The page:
When I was sixteen, I saw the movie Zorba the Greek, bought the book the next day, read it twice, and then quickly read several other Kazantzakis novels, including The Last Temptation of Christ and Saint Francis. Then I read Zorba the Greek again to verify and solidify Zorba as my guide, as the mentor waiting for me on a faint trail leading into the unknown. But how was I to traverse the suburban void and elude the dominant American ethos en route to taking Zorba’s hand? And who was there to show me the way to the beginning of the way?

At the height of my Zorba worship, my best friend Rico invited me to go with him to a poetry reading in San Francisco, an event I chronicle in my novel Ruby & Spear, published by Bantam in 1996, the following passage the purest autobiography I have ever included in a work of fiction.

“…a monster poetry reading starring Allen Ginsberg, Michael McClure, Philip Whalen, David Meltzer, and Lew Welch. We sat down in the dark cool of a little church in the Fillmore, and Rico pointed to a pale man with curly black hair sitting two rows in front of us.

“‘It’s Robert Duncan himself,’ he whispered reverently. ‘My god, my god.’

“‘Who is he?’

“‘My favorite poet,’ said Rico, his eyes full of tears. ‘My numero uno hero.’

“‘What did he write?’

“‘The temple of the animals has fallen into disrepair.

“The lights dimmed. I took a deep breath and tried to clear my mind. Who was I? What would I become? What about college? Sex? Money?

“Michael McClure stepped into the spotlight looking like Errol Flynn dressed all in black leather. He leaned close to the microphone and crooned, ‘I been hangin’ out at the zoo talking to the lions. Rahr. Rrrahr!’

“All the women in the audience started moaning and growling, too. It was my first intimation of the sexual potential of poetry read aloud. I was psychically overwhelmed. And when the lights came up a few glorious hours later, Ginsberg and Whalen and Meltzer and Welch having set down their drums, spent from their reading and singing and dancing and howling, I knew what I wanted to be. A poet.”

“Music rots when it gets too far from the dance.  Poetry atrophies when it gets too far from music.” Ezra Pound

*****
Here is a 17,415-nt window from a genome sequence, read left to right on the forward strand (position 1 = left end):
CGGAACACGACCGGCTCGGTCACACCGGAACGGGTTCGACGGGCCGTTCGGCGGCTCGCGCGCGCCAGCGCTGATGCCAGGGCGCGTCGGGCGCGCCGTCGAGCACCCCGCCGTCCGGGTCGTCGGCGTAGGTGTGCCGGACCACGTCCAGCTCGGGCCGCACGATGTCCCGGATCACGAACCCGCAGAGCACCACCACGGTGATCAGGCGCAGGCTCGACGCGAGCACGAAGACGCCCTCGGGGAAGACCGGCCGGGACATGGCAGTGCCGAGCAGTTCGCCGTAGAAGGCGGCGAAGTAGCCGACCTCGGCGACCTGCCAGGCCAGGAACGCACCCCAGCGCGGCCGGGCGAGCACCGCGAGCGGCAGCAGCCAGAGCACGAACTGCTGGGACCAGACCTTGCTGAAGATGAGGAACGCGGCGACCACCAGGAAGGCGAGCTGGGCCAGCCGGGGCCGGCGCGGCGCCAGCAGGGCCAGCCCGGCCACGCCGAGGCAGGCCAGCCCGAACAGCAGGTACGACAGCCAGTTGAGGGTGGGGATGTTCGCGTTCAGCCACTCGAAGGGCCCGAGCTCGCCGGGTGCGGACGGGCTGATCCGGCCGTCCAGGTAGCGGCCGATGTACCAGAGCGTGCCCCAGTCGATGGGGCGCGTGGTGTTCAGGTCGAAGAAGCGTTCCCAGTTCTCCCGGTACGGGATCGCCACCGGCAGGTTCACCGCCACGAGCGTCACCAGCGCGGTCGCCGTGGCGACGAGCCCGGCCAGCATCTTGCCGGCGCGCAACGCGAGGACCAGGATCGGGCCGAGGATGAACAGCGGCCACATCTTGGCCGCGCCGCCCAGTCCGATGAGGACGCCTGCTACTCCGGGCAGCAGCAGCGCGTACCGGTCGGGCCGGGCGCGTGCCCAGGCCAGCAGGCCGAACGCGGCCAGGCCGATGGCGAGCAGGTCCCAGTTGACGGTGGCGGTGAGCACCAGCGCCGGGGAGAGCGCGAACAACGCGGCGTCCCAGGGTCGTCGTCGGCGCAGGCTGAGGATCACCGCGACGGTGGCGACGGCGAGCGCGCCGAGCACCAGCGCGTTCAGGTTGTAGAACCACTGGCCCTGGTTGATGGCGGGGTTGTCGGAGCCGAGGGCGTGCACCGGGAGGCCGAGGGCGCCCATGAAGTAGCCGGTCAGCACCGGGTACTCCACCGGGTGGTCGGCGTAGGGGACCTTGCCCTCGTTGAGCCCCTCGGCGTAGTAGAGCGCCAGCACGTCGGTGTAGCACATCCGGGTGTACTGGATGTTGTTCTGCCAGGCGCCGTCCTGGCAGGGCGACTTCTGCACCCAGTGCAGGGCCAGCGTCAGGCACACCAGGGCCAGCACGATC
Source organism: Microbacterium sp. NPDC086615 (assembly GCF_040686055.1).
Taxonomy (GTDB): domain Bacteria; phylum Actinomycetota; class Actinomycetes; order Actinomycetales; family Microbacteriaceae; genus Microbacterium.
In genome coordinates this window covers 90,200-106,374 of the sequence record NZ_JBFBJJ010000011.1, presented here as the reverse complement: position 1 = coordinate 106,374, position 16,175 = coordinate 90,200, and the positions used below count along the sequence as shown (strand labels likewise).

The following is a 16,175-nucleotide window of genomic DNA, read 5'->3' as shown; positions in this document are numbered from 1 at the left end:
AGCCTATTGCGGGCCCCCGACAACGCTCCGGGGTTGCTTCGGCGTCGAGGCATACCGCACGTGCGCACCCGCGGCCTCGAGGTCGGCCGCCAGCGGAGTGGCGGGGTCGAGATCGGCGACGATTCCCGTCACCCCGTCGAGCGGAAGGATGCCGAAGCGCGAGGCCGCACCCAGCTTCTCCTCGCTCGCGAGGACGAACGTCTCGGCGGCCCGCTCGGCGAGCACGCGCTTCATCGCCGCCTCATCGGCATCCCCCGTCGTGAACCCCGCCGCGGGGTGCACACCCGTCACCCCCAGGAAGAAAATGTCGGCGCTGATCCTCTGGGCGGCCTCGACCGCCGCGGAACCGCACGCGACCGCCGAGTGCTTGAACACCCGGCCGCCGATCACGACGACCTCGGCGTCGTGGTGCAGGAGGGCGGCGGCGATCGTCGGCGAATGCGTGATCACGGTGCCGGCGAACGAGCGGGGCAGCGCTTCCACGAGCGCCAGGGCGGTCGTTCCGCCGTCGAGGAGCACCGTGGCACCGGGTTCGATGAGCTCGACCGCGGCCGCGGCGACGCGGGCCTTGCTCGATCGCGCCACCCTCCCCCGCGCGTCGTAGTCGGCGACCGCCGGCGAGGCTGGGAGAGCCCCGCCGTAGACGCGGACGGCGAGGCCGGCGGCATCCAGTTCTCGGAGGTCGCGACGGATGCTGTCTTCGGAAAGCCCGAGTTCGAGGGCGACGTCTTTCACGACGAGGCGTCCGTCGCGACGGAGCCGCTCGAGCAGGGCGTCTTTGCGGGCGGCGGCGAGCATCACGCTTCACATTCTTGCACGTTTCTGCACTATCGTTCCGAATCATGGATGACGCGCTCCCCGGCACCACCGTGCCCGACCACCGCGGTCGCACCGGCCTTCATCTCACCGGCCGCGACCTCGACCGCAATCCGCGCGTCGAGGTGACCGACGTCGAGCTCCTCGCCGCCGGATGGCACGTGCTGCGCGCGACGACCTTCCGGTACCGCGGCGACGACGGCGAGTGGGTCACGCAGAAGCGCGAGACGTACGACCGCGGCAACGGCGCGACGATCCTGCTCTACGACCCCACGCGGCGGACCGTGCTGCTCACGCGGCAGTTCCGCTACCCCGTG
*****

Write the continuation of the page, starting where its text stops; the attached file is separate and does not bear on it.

Before my mother vanished into the netherworld of Alzheimer’s, she would sometimes muse about why I had chosen such a chancy and impoverished road when I might have been a doctor or lawyer or, at the very least a college professor. And why was I so enamored of black people and their music? One of her theories was that because we had a black nanny, Mary Prince, when my sisters and I were babies, I had transferred my love of Mary onto black people in general. Another of my mother’s theories was that her own fascination with rebellious female artists such as Isadora Duncan and Georgia O’Keefe had somehow been transmuted in me into a love for artists who rebelled against the status quo.

“Love is the offspring of spiritual affinity.” Kahlil Gibran

I think my love of black athletes, especially those who have fallen from the heights of great success into the depths of infamy, and then climbed back into the light despite overwhelming odds against them, has everything to do with how I perceive myself. My adoration of the outcaste warrior is indivisible from my adoration of the outcaste artist. I am always moved by stories about forsaken artists or athletes or social visionaries who are strengthened and refined into greatness by the adversities they are given to transcend. I much prefer my heroes imperfect and complicated and surprising and daring, and ultimately kind and generous and humble, for they have danced cheek-to-cheek with death and lived to tell their tales.

I recently saw a highlight in which Michael Vick was brutally tackled while scoring a touchdown against the New York Giants. After his terrible collision with a man a hundred pounds heavier than he, Michael rose from the ground and carried the ball to the stands where he reached up and placed the sacred pigskin into the hands of a young man.

The first hour of Todd’s reading of Ruby & Spear can be heard gratis on the Listen page at UndertheTableBooks.com, the entire reading available from iTunes and Audible. Actual copies of Ruby & Spear can be had for mere pennies via the interweb.